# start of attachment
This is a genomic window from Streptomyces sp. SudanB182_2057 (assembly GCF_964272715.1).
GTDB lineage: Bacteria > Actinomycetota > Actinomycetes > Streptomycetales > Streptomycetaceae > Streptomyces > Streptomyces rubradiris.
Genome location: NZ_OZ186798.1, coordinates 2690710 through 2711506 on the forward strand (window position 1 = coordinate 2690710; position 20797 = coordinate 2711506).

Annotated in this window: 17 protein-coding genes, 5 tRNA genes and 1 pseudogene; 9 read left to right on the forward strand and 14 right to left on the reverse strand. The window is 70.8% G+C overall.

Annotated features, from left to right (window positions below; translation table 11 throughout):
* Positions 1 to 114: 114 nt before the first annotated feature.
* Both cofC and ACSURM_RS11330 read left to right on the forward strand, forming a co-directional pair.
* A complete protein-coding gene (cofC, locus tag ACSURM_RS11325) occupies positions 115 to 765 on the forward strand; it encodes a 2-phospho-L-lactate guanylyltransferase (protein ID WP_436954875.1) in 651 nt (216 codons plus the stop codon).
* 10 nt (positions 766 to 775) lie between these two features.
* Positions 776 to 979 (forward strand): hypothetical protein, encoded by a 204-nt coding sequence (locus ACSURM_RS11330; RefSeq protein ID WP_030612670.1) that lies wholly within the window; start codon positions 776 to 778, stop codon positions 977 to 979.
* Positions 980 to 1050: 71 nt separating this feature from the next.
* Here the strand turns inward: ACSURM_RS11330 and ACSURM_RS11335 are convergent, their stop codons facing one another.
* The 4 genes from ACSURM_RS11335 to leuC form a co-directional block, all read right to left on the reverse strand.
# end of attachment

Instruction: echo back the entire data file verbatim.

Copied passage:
This is a genomic window from Streptomyces sp. SudanB182_2057 (assembly GCF_964272715.1).
GTDB lineage: Bacteria > Actinomycetota > Actinomycetes > Streptomycetales > Streptomycetaceae > Streptomyces > Streptomyces rubradiris.
Genome location: NZ_OZ186798.1, coordinates 2690710 through 2711506 on the forward strand (window position 1 = coordinate 2690710; position 20797 = coordinate 2711506).

Annotated in this window: 17 protein-coding genes, 5 tRNA genes and 1 pseudogene; 9 read left to right on the forward strand and 14 right to left on the reverse strand. The window is 70.8% G+C overall.

Annotated features, from left to right (window positions below; translation table 11 throughout):
* Positions 1 to 114: 114 nt before the first annotated feature.
* Both cofC and ACSURM_RS11330 read left to right on the forward strand, forming a co-directional pair.
* A complete protein-coding gene (cofC, locus tag ACSURM_RS11325) occupies positions 115 to 765 on the forward strand; it encodes a 2-phospho-L-lactate guanylyltransferase (protein ID WP_436954875.1) in 651 nt (216 codons plus the stop codon).
* 10 nt (positions 766 to 775) lie between these two features.
* Positions 776 to 979 (forward strand): hypothetical protein, encoded by a 204-nt coding sequence (locus ACSURM_RS11330; RefSeq protein ID WP_030612670.1) that lies wholly within the window; start codon positions 776 to 778, stop codon positions 977 to 979.
* Positions 980 to 1050: 71 nt separating this feature from the next.
* Here the strand turns inward: ACSURM_RS11330 and ACSURM_RS11335 are convergent, their stop codons facing one another.
* The 4 genes from ACSURM_RS11335 to leuC form a co-directional block, all read right to left on the reverse strand.